Entry into the NEAFL (2011)
The Sharks put together a 9-9 win loss record in the 2011 NEAFL season but missed the finals series by percentage, their first non-finals season ever. The Sharks would finish the 2012 NEAFL season with a 14-4 win loss record and be placed third on the ladder. In the qualifying final the Sharks would fall to the Brisbane Lions reserves team but would record their first NEAFL finals victory over Redland the following week. The Sharks would face the Northern Territory Thunder in the preliminary finals but would lose by 37 points.
Back to Dominance (2013-)
The Sharks managed to pull of some big signings in the 2012 off season, the biggest being recently delisted Gold Coast Suns player Andrew McQualter. The signings would prove a masterstroke as Southport began the season with an undefeated five match winning streak. The Sharks also qualified for the 2013 Foxtel Cup due to their performance in 2012. In the first round of the Foxtel Cup, the Sharks defeated Tasmanian team Burnie Dockers by 28 points at Metricon Stadium.
The most intense rivalry in local Queensland football exists between the neighbouring clubs in the form of the Sharks and the Broadbeach Cats and stretches back to their first meeting in 1971. Matches between the two teams generally result in a larger audience and a heated contest on the field. As of the completion of the 2012 NEAFL season the win-loss-draw record between the two clubs stands at 68-10-0 in favour of the Sharks.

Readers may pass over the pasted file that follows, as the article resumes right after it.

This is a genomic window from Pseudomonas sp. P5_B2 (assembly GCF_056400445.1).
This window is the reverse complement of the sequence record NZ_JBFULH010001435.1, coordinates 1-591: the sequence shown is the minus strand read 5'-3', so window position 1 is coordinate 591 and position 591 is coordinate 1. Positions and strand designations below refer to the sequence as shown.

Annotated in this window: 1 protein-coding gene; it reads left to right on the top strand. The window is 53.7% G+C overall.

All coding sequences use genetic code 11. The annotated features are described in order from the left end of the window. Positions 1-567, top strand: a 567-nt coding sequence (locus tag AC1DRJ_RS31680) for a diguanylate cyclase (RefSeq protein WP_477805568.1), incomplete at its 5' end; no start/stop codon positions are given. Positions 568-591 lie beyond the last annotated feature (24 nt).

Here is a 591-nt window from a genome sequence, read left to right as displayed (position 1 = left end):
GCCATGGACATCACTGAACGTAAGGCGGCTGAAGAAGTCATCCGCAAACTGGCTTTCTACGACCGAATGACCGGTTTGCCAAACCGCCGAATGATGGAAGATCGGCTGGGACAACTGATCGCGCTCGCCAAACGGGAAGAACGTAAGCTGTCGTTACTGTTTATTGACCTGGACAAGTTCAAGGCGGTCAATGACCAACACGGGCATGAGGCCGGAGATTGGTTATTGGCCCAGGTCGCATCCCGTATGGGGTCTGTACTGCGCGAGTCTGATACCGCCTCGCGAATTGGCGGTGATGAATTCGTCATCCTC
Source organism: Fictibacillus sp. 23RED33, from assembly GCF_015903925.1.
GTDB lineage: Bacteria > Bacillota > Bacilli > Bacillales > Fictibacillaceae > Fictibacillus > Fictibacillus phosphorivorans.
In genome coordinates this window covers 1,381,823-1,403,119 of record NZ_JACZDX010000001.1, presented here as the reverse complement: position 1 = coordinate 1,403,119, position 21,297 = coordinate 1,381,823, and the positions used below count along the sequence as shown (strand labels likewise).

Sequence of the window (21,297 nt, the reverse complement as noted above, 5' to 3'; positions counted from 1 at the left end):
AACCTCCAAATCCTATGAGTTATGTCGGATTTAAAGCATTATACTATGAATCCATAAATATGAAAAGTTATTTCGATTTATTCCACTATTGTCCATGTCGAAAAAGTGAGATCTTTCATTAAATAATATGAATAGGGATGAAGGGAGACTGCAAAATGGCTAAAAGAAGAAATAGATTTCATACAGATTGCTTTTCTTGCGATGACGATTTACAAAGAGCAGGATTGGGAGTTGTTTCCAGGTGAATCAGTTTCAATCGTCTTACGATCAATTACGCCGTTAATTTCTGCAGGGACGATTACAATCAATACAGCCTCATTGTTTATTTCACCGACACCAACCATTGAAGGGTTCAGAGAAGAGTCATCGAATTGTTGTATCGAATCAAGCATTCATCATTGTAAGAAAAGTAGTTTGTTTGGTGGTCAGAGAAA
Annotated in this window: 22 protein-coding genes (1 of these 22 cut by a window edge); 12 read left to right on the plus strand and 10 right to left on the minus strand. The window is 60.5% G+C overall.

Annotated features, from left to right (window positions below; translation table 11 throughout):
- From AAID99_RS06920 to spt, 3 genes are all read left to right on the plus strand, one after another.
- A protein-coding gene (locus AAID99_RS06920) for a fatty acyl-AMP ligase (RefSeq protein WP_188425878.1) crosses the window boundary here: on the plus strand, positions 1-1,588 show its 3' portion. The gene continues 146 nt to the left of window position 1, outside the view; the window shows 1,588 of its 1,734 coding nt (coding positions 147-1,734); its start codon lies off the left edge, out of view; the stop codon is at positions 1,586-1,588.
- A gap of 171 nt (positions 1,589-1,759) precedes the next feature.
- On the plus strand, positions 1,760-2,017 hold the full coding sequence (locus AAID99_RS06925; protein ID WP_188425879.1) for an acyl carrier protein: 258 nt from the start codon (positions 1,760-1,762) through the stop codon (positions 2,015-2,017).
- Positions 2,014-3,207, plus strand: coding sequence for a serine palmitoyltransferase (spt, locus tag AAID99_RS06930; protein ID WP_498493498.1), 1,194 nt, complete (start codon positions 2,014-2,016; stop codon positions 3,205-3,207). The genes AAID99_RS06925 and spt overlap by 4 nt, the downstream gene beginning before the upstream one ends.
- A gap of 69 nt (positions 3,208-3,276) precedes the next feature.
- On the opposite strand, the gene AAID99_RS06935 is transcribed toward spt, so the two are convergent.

|1||1961||GCAFL||Ipswich||9.12 (66) - 7.11 (53)||Labrador Sports Ground|
|2||1962||GCAFL||Currumbin Lions||9.18 (72) - 2.7 (19)||Labrador Sports Ground|
|3||1966||GCAFL||Surfers Paradise Demons||14.24 (108) - 7.16 (58)||Salk Oval|
|4||1975||GCAFL||Coolangatta Blues||26.16 (172) - 17.16 (118)||Salk Oval|
|5||1976||GCAFL||Broadbeach Cats||14.11 (95) - 9.14 (68)||Salk Oval|